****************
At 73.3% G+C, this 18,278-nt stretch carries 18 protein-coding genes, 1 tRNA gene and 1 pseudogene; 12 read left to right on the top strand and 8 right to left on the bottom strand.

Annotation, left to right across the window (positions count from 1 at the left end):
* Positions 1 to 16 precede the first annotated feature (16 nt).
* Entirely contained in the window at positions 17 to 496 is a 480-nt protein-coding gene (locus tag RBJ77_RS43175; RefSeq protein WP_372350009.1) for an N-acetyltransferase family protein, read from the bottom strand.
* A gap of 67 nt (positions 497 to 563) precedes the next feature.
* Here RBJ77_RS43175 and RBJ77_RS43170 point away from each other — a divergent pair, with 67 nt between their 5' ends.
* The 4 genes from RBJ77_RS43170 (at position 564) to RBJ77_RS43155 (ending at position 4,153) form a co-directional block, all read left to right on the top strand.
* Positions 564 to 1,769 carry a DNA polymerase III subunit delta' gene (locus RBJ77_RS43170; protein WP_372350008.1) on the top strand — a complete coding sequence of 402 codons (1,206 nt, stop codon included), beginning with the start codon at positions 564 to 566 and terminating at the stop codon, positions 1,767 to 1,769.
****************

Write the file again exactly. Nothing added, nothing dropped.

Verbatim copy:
At 73.3% G+C, this 18,278-nt stretch carries 18 protein-coding genes, 1 tRNA gene and 1 pseudogene; 12 read left to right on the top strand and 8 right to left on the bottom strand.

Annotation, left to right across the window (positions count from 1 at the left end):
* Positions 1 to 16 precede the first annotated feature (16 nt).
* Entirely contained in the window at positions 17 to 496 is a 480-nt protein-coding gene (locus tag RBJ77_RS43175; RefSeq protein WP_372350009.1) for an N-acetyltransferase family protein, read from the bottom strand.
* A gap of 67 nt (positions 497 to 563) precedes the next feature.
* Here RBJ77_RS43175 and RBJ77_RS43170 point away from each other — a divergent pair, with 67 nt between their 5' ends.
* The 4 genes from RBJ77_RS43170 (at position 564) to RBJ77_RS43155 (ending at position 4,153) form a co-directional block, all read left to right on the top strand.
* Positions 564 to 1,769 carry a DNA polymerase III subunit delta' gene (locus RBJ77_RS43170; protein WP_372350008.1) on the top strand — a complete coding sequence of 402 codons (1,206 nt, stop codon included), beginning with the start codon at positions 564 to 566 and terminating at the stop codon, positions 1,767 to 1,769.